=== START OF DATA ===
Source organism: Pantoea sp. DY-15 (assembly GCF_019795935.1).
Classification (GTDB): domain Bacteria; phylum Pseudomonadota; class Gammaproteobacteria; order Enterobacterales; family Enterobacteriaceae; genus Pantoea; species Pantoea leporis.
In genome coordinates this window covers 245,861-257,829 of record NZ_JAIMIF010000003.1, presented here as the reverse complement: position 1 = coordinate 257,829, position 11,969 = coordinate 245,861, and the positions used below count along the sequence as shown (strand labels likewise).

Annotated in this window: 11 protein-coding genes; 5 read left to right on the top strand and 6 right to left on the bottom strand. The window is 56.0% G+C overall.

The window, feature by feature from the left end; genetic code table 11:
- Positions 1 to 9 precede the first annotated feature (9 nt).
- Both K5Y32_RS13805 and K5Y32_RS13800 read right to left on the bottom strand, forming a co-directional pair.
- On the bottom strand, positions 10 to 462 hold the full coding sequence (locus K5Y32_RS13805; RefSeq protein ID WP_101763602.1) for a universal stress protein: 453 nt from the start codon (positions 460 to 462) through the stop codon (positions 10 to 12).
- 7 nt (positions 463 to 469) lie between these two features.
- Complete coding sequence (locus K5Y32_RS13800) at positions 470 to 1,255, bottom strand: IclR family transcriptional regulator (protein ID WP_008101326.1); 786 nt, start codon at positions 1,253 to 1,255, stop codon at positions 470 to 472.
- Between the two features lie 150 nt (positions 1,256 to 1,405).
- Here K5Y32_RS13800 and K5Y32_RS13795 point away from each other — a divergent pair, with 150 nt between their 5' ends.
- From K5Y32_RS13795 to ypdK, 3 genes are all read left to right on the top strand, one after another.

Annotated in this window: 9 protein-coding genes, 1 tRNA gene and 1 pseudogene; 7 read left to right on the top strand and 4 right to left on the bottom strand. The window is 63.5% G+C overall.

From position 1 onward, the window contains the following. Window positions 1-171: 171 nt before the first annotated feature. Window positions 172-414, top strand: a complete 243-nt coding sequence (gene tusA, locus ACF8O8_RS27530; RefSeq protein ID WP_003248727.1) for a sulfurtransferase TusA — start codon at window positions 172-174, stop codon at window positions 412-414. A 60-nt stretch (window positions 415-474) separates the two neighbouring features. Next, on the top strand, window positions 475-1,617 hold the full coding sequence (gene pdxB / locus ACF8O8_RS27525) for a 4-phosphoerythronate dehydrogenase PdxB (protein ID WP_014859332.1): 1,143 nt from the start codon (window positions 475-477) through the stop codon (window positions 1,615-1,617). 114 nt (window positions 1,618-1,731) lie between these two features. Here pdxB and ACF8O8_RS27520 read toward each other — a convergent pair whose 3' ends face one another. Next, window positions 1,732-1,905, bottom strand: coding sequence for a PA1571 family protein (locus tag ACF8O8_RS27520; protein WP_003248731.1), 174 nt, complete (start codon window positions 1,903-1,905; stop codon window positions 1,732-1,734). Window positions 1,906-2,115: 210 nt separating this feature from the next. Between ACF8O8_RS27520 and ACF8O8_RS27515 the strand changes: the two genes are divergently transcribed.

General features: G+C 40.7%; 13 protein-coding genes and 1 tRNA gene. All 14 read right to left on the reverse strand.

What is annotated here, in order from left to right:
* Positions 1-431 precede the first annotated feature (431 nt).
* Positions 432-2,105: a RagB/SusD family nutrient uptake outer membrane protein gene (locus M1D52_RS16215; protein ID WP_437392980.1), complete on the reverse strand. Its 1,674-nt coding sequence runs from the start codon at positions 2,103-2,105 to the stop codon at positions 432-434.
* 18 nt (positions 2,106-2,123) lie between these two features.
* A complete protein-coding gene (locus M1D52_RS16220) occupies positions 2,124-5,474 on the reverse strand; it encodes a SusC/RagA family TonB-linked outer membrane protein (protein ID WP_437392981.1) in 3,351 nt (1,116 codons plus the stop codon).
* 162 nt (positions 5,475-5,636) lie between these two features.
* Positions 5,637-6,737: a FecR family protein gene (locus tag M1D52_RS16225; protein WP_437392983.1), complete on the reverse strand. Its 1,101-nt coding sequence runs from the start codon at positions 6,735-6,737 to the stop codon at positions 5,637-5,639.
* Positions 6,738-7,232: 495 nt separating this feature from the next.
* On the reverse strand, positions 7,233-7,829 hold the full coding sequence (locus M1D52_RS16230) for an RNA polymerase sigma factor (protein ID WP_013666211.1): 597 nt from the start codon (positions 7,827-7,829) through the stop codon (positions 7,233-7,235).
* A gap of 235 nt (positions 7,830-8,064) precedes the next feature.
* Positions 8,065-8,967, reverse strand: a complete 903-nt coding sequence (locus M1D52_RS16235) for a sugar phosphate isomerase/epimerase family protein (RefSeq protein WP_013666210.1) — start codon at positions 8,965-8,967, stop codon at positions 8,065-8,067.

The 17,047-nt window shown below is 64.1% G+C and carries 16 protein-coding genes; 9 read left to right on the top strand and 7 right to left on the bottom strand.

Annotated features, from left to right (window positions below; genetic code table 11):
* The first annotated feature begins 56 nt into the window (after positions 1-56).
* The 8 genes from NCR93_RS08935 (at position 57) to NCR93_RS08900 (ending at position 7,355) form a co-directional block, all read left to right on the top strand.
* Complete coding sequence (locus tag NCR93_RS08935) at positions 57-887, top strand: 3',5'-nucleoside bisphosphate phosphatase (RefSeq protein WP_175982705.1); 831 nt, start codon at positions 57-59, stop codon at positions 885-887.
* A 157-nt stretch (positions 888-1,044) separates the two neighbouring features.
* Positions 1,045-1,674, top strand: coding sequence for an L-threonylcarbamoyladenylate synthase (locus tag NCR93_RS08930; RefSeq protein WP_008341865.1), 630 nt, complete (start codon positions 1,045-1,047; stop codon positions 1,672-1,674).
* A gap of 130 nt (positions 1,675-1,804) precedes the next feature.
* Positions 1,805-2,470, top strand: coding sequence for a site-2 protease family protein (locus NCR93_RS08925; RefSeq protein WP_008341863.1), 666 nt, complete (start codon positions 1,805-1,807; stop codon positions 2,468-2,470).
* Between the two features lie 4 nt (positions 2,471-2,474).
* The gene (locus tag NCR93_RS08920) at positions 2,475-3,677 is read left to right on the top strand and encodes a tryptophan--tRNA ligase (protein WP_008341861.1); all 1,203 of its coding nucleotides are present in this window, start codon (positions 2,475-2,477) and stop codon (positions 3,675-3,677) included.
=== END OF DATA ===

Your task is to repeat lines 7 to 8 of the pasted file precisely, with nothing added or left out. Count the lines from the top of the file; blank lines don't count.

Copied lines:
- Both K5Y32_RS13805 and K5Y32_RS13800 read right to left on the bottom strand, forming a co-directional pair.
- On the bottom strand, positions 10 to 462 hold the full coding sequence (locus K5Y32_RS13805; RefSeq protein ID WP_101763602.1) for a universal stress protein: 453 nt from the start codon (positions 460 to 462) through the stop codon (positions 10 to 12).